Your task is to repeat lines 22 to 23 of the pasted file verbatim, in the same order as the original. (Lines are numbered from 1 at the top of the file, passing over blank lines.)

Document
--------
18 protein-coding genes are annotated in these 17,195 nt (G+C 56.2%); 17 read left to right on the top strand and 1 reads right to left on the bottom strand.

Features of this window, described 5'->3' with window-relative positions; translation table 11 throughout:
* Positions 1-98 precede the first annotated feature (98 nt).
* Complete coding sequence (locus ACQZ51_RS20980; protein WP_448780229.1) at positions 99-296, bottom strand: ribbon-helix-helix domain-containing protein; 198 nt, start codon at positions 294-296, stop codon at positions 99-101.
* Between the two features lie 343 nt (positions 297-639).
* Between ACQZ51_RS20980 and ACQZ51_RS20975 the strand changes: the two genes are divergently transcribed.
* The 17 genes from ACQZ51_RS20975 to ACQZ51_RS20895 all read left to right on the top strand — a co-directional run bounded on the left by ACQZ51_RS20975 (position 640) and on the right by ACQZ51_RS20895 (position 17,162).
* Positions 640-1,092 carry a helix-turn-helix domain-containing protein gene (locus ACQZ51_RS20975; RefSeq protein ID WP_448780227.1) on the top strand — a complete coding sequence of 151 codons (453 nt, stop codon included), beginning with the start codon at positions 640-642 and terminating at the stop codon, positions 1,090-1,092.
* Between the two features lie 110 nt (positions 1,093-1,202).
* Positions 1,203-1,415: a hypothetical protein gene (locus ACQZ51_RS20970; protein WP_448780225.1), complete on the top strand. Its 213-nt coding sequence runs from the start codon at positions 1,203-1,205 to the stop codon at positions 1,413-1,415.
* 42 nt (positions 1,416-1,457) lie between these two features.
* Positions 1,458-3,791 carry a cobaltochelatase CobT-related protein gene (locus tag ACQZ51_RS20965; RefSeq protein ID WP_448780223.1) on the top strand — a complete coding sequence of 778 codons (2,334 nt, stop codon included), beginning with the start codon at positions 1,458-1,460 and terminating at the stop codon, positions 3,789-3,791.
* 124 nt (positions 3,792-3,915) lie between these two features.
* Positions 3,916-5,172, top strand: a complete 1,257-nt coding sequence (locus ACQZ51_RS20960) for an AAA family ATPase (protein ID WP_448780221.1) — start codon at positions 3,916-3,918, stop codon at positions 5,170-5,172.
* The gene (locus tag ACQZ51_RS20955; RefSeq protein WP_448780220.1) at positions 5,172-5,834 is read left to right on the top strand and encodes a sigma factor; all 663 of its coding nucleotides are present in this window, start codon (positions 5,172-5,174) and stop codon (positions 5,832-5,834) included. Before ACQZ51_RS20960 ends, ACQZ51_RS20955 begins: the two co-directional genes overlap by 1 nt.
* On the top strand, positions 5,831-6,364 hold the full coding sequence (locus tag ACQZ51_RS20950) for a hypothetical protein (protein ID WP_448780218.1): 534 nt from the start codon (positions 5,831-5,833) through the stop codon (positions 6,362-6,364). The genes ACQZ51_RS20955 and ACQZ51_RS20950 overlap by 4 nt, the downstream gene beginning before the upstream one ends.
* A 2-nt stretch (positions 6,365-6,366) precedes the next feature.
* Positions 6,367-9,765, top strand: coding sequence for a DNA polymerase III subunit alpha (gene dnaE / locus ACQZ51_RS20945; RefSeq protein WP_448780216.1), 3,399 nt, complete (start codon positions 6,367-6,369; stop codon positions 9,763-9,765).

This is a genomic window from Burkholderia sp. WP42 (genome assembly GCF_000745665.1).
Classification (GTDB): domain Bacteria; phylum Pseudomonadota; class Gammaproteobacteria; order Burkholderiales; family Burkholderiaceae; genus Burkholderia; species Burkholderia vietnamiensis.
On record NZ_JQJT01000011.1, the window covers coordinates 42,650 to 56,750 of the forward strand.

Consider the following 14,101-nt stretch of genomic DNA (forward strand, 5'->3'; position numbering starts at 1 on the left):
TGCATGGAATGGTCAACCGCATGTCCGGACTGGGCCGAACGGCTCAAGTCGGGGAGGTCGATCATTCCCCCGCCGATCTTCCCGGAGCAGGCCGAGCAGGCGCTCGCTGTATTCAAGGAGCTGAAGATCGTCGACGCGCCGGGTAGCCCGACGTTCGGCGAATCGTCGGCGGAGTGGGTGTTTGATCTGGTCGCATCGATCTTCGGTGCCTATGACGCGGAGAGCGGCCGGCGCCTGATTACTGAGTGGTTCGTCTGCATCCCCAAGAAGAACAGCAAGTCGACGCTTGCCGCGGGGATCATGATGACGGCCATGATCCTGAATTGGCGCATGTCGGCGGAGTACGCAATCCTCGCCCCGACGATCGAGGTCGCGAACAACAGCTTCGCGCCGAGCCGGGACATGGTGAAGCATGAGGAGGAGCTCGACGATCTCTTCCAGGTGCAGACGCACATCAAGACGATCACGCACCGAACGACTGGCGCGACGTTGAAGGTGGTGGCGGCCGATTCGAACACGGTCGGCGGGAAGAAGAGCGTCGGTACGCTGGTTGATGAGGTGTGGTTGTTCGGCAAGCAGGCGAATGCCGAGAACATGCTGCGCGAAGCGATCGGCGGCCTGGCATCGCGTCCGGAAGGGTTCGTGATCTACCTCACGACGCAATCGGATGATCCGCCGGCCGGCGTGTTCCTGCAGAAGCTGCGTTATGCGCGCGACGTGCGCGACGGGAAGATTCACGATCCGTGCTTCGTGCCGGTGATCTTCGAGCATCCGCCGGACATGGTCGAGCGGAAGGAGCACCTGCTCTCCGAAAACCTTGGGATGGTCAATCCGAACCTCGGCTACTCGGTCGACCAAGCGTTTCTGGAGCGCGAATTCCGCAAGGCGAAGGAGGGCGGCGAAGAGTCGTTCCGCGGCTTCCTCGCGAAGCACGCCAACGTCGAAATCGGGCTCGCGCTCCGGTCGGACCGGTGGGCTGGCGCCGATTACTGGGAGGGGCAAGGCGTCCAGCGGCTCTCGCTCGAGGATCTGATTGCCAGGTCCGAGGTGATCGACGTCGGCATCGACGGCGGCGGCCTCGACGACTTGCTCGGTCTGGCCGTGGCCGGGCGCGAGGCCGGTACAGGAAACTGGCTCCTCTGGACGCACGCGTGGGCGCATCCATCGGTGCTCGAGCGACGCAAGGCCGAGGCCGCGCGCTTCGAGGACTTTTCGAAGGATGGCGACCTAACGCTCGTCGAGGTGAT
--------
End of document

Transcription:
Consider the following 14,101-nt stretch of genomic DNA (forward strand, 5'->3'; position numbering starts at 1 on the left):
TGCATGGAATGGTCAACCGCATGTCCGGACTGGGCCGAACGGCTCAAGTCGGGGAGGTCGATCATTCCCCCGCCGATCTTCCCGGAGCAGGCCGAGCAGGCGCTCGCTGTATTCAAGGAGCTGAAGATCGTCGACGCGCCGGGTAGCCCGACGTTCGGCGAATCGTCGGCGGAGTGGGTGTTTGATCTGGTCGCATCGATCTTCGGTGCCTATGACGCGGAGAGCGGCCGGCGCCTGATTACTGAGTGGTTCGTCTGCATCCCCAAGAAGAACAGCAAGTCGACGCTTGCCGCGGGGATCATGATGACGGCCATGATCCTGAATTGGCGCATGTCGGCGGAGTACGCAATCCTCGCCCCGACGATCGAGGTCGCGAACAACAGCTTCGCGCCGAGCCGGGACATGGTGAAGCATGAGGAGGAGCTCGACGATCTCTTCCAGGTGCAGACGCACATCAAGACGATCACGCACCGAACGACTGGCGCGACGTTGAAGGTGGTGGCGGCCGATTCGAACACGGTCGGCGGGAAGAAGAGCGTCGGTACGCTGGTTGATGAGGTGTGGTTGTTCGGCAAGCAGGCGAATGCCGAGAACATGCTGCGCGAAGCGATCGGCGGCCTGGCATCGCGTCCGGAAGGGTTCGTGATCTACCTCACGACGCAATCGGATGATCCGCCGGCCGGCGTGTTCCTGCAGAAGCTGCGTTATGCGCGCGACGTGCGCGACGGGAAGATTCACGATCCGTGCTTCGTGCCGGTGATCTTCGAGCATCCGCCGGACATGGTCGAGCGGAAGGAGCACCTGCTCTCCGAAAACCTTGGGATGGTCAATCCGAACCTCGGCTACTCGGTCGACCAAGCGTTTCTGGAGCGCGAATTCCGCAAGGCGAAGGAGGGCGGCGAAGAGTCGTTCCGCGGCTTCCTCGCGAAGCACGCCAACGTCGAAATCGGGCTCGCGCTCCGGTCGGACCGGTGGGCTGGCGCCGATTACTGGGAGGGGCAAGGCGTCCAGCGGCTCTCGCTCGAGGATCTGATTGCCAGGTCCGAGGTGATCGACGTCGGCATCGACGGCGGCGGCCTCGACGACTTGCTCGGTCTGGCCGTGGCCGGGCGCGAGGCCGGTACAGGAAACTGGCTCCTCTGGACGCACGCGTGGGCGCATCCATCGGTGCTCGAGCGACGCAAGGCCGAGGCCGCGCGCTTCGAGGACTTTTCGAAGGATGGCGACCTAACGCTCGTCGAGGTGAT